Focus on the Good: Lynne Henderson, Ph.D., author of Building Social Confidence: Using Compassion-Focused Therapy to Overcome Shyness and Social Anxiety, offers this:  “One of the ways of being kind to ourselves is not to let the pain in the world overwhelm us. This is not to say that we need to be indifferent to it; we may feel deep sorrow about it, and the sorrow can help us to cultivate compassion for others as well as for ourselves and motivate us to help and contribute in ways that we can. But getting too far into our own personal distress doesn’t help anyone else, and it doesn’t help us either.” She suggests balance is the key, noting we should remind ourselves that “there are good people everywhere who are working to make the world a better place and to build trust among all peoples.” She also suggests focusing on the good news stories we seldom hear about and lists and as some resources.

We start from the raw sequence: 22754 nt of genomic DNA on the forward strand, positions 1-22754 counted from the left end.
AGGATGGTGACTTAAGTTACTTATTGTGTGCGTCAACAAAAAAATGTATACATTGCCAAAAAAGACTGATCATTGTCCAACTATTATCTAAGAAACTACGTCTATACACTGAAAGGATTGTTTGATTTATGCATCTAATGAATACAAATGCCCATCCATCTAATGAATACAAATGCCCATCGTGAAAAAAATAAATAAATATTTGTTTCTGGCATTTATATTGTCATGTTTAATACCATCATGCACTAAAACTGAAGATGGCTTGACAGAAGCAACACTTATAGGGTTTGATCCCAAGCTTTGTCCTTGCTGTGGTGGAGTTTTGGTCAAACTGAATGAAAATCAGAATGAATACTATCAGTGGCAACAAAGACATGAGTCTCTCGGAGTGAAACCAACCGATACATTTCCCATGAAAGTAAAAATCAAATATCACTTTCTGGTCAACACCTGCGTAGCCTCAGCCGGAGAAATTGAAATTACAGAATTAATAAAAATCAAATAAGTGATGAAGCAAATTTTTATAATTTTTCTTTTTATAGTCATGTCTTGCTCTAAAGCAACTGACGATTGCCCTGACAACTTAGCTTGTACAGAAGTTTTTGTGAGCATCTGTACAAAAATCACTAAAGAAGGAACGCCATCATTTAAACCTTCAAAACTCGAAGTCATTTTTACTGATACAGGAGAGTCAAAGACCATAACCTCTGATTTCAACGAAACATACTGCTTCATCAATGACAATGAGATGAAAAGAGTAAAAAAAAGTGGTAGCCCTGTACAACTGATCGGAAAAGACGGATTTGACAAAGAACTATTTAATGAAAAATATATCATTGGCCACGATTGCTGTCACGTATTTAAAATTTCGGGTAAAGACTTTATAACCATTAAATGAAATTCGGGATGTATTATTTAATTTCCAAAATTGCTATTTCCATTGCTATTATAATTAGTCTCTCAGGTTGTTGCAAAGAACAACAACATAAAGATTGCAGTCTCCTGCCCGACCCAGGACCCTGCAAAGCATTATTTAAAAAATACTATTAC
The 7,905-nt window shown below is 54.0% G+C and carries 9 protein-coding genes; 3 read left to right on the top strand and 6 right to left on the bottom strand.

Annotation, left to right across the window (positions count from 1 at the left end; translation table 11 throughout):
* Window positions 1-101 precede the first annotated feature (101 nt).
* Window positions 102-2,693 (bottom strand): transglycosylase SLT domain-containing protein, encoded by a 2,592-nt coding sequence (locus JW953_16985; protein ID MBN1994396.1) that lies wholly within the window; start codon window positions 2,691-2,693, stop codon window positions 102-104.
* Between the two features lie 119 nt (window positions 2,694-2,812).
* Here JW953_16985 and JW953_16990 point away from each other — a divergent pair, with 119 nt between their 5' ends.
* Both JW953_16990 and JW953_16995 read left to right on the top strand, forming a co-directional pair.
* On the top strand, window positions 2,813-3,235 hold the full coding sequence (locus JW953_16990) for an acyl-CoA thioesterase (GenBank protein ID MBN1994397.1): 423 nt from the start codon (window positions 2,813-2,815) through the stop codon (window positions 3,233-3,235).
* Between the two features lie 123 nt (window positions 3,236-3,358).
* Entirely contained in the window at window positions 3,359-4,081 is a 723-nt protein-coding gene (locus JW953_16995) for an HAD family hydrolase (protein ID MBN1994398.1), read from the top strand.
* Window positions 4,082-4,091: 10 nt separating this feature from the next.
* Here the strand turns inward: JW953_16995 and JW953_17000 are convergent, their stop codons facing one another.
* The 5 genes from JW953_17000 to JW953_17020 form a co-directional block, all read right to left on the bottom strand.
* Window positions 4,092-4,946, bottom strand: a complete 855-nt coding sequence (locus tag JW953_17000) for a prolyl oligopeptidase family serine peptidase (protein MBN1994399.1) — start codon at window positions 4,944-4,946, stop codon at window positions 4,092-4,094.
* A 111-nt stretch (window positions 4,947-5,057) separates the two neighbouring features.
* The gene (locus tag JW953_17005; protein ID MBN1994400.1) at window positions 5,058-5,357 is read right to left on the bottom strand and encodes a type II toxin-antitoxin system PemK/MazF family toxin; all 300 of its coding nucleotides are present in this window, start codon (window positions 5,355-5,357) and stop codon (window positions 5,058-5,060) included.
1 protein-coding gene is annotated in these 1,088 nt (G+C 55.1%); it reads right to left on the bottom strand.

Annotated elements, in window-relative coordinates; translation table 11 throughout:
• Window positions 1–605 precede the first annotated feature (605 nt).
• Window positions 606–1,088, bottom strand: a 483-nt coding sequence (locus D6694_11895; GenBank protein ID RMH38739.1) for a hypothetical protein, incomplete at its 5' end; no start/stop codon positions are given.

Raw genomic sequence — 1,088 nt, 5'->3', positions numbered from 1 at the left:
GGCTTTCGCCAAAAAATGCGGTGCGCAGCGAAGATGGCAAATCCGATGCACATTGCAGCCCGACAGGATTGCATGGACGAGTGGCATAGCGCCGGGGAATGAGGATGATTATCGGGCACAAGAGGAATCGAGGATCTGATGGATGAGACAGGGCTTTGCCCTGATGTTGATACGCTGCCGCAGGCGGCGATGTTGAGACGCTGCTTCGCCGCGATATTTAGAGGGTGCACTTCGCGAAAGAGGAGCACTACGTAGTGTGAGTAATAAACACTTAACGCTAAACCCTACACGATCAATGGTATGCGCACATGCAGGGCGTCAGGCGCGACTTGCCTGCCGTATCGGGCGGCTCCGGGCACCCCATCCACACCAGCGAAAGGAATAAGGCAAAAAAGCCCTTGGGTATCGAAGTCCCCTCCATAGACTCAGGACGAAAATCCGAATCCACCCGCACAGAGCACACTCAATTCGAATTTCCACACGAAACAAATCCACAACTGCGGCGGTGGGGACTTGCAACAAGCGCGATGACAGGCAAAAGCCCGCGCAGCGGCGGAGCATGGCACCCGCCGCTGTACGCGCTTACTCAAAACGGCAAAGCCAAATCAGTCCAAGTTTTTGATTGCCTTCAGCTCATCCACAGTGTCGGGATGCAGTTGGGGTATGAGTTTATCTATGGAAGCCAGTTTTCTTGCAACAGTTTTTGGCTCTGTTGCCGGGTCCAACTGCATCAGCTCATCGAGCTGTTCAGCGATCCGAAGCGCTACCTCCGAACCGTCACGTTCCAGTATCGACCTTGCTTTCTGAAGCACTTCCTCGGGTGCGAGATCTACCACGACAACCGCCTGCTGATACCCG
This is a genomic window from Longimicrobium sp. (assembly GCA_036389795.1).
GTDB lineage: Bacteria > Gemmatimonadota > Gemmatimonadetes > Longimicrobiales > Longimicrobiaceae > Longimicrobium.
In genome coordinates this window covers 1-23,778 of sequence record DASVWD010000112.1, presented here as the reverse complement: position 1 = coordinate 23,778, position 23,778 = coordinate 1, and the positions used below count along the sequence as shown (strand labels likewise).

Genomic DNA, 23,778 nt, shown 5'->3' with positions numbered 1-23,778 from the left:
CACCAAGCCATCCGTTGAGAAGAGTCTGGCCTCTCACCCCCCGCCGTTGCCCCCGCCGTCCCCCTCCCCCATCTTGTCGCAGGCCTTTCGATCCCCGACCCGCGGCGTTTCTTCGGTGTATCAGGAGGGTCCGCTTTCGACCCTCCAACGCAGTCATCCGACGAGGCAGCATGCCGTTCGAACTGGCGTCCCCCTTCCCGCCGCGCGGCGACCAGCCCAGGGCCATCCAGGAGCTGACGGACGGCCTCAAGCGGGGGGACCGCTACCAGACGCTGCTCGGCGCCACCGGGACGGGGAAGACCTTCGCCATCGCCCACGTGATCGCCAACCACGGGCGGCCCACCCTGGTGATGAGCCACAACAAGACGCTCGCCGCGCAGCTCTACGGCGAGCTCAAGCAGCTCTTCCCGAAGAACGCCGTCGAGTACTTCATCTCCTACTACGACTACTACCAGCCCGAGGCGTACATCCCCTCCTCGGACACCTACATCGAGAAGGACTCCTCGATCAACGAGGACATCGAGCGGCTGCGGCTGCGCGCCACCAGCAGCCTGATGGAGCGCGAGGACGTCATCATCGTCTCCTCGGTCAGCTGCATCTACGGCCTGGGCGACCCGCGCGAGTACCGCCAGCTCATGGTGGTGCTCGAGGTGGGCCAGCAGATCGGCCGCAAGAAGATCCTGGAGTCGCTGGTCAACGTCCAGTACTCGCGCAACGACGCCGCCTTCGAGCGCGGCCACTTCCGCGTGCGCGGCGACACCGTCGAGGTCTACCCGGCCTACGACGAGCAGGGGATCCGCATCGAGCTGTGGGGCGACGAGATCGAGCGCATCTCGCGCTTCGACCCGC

Don't Forget to Dance: The title of Jon Kabat-Zinn's book, Full Catastrophe Living, comes from a line in the movie Zorba the Greek (based on the novel by Nikos Kazantzakis). Zorba’s young companion asks him, “Zorba, have you ever been married?” Zorba replies, “Am I not a man? Of course I’ve been married. Wife, house, kids, everything…the full catastrophe!” Now I don’t think Zorba was really bemoaning his lot in life. Rather, as Kabat-Zinn writes: “Zorba’s response embodies a supreme appreciation for the richness of life and the inevitability of all its dilemmas, sorrows, tragedies, and ironies. His way is to ‘dance’ in the gale of the full catastrophe, to celebrate life, to laugh with it and at himself, even in the face of personal failure and defeat. In doing so, he is never weighed down for long, never ultimately defeated either by the world or by his own considerable folly.”